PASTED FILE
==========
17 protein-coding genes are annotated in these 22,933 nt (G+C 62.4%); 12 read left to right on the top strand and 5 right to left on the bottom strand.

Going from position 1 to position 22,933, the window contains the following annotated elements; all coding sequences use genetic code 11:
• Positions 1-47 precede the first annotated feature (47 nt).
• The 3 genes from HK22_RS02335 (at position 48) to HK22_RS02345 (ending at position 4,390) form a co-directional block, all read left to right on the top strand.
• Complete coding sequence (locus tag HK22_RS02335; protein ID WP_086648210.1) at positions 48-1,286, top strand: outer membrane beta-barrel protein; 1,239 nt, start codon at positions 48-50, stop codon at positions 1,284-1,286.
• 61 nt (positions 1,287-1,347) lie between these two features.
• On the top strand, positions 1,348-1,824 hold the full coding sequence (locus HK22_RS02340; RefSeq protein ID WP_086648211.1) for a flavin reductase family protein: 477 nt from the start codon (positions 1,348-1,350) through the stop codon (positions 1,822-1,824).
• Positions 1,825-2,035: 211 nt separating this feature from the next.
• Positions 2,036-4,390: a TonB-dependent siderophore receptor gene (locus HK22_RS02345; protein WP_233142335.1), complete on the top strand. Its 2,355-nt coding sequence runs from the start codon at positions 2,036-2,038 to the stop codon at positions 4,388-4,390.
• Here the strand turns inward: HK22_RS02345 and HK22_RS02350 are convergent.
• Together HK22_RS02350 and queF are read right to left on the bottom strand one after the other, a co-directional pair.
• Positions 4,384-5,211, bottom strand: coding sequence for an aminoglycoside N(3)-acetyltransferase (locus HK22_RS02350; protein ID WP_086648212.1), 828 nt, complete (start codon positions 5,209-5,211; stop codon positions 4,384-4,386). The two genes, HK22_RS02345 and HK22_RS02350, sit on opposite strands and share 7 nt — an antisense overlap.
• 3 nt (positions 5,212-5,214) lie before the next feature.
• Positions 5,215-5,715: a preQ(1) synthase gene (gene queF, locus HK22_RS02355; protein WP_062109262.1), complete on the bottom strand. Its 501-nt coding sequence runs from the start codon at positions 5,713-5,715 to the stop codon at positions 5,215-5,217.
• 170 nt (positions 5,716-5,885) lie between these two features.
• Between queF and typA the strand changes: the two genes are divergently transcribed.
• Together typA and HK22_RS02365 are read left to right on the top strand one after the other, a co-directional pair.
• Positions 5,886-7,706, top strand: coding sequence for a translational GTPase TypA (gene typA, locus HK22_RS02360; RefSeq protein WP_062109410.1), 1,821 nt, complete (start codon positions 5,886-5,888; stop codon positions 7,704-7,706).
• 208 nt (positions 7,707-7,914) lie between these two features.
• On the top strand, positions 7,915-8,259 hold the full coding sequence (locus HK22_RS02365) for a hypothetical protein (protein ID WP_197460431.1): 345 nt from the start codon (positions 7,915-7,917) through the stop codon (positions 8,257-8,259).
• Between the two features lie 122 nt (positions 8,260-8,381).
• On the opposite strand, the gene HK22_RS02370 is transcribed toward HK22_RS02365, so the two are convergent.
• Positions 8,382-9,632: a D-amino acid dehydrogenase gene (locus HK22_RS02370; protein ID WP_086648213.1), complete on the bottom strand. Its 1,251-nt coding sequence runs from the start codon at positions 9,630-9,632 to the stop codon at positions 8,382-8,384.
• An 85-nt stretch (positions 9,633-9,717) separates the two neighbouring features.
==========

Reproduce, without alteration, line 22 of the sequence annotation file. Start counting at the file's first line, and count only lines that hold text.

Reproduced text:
• On the opposite strand, the gene HK22_RS02370 is transcribed toward HK22_RS02365, so the two are convergent.